[6] Minn. Stat. § 181.988

[7] See Calif. Bus. & Prof. Code, Section 16,600.

[8] See: (1) Calif. Bus. & Prof. Code, Section 16,601 (“Any person who sells the goodwill of a business, or any owner of a business entity selling or otherwise disposing of all of his or her ownership interest in the business entity, or any owner of a business entity that sells (a) all or substantially all of its operating assets together with the goodwill of the business entity, (b) all or substantially all of the operating assets of a division or a subsidiary of the business entity together with the goodwill of that division or subsidiary, or (c) all of the ownership interest of any subsidiary, may agree with the buyer to refrain from carrying on a similar business within a specified geographic area in which the business so sold, or that of the business entity, division, or subsidiary has been carried on, so long as the buyer, or any person deriving title to the goodwill or ownership interest from the buyer, carries on a like business therein.”); (2) Calif. Bus. & Prof. Code, Section 16,602 (dissolution of partnerships and withdrawal of individual partners), and (3) Calif. Bus. & Prof. Code, Section 16,602.5 (dissolution of or withdrawal from a limited liability company).

[9] North Dakota and Oklahoma, the two states in addition to California that are known to impose the greatest restrictions on non-competes, similarly permit and enforce non-competition agreements in the context of the sale of the goodwill of a business.  See N.D.C.C. § 9-08-06; Okl.Stat.Ann, Art. XV § 218.

[10] See generally Christina L. Wu, Noncompete Agreements in California: Should California Courts Uphold Choice of Law Provisions Specifying Another State’s Law?, 51 UCLA L. REV. 593, 610-11 (2003) (“Noncompete agreements can also reduce the cost of trade secret litigation … Instead of claiming misappropriation of trade secrets, an employer can simply bring a contract action for breach of the covenant not to compete, which would be less costly and easier to prove. Trade secret misappropriation cases can involve extensive discovery. They also consume the time of other employees, who would otherwise be performing more productive tasks. In contrast, proving a violation of a non-compete agreement would not involve extensive discovery or exhaust other employees’ time.” (footnotes omitted)).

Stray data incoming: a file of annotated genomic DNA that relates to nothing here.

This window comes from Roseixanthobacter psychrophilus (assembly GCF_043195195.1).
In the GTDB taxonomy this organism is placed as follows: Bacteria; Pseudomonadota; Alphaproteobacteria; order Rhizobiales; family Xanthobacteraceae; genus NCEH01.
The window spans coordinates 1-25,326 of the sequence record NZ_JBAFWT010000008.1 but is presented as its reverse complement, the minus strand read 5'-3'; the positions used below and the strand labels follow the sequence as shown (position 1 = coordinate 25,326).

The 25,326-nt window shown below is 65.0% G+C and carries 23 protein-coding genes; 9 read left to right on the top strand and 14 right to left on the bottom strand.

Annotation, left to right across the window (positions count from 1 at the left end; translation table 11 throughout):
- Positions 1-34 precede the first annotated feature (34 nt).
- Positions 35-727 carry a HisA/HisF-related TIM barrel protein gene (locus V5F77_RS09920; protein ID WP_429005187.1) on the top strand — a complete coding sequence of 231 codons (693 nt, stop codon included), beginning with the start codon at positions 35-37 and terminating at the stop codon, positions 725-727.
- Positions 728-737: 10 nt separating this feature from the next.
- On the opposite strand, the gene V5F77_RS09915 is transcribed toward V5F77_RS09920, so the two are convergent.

[11] We stand ready to assist the Governor’s staff in identifying and drafting the specific language to be changed or inserted into the Bill, to accomplish this and the other amendments suggested.  If it would be useful, we will submit a “marked” version of the Bill to highlight the specific changes that would need to be made to accomplish the requested changes.

[12] Here again, we stand ready to assist the Governor’s staff with specific language suggestions to change the Bill in order to effectuate the proposed changes.

[13] Oregon: ORS 653.295(4)(b): restrictions do not apply to, “A covenant not to solicit or transact business with customers of the employer.” Washington:  “A ‘noncompetition covenant’ does not include: (a) A nonsolicitation agreement.” (RCW 49.62.010 (4)).   “‘Nonsolicitation agreement’ means an agreement between an employer and employee that prohibits solicitation by an employee, upon termination of employment: (a) Of any employee of the employer to leave the employer; or (b) of any customer of the employer to cease or reduce the extent to which it is doing business with the employer.” (RCW 49.62.010 (5).   Massachusetts: “Noncompetition agreements … do not include: … (ii) covenants not to solicit or transact business with customers, clients, or vendors of the employer; MGL Section 24L (a).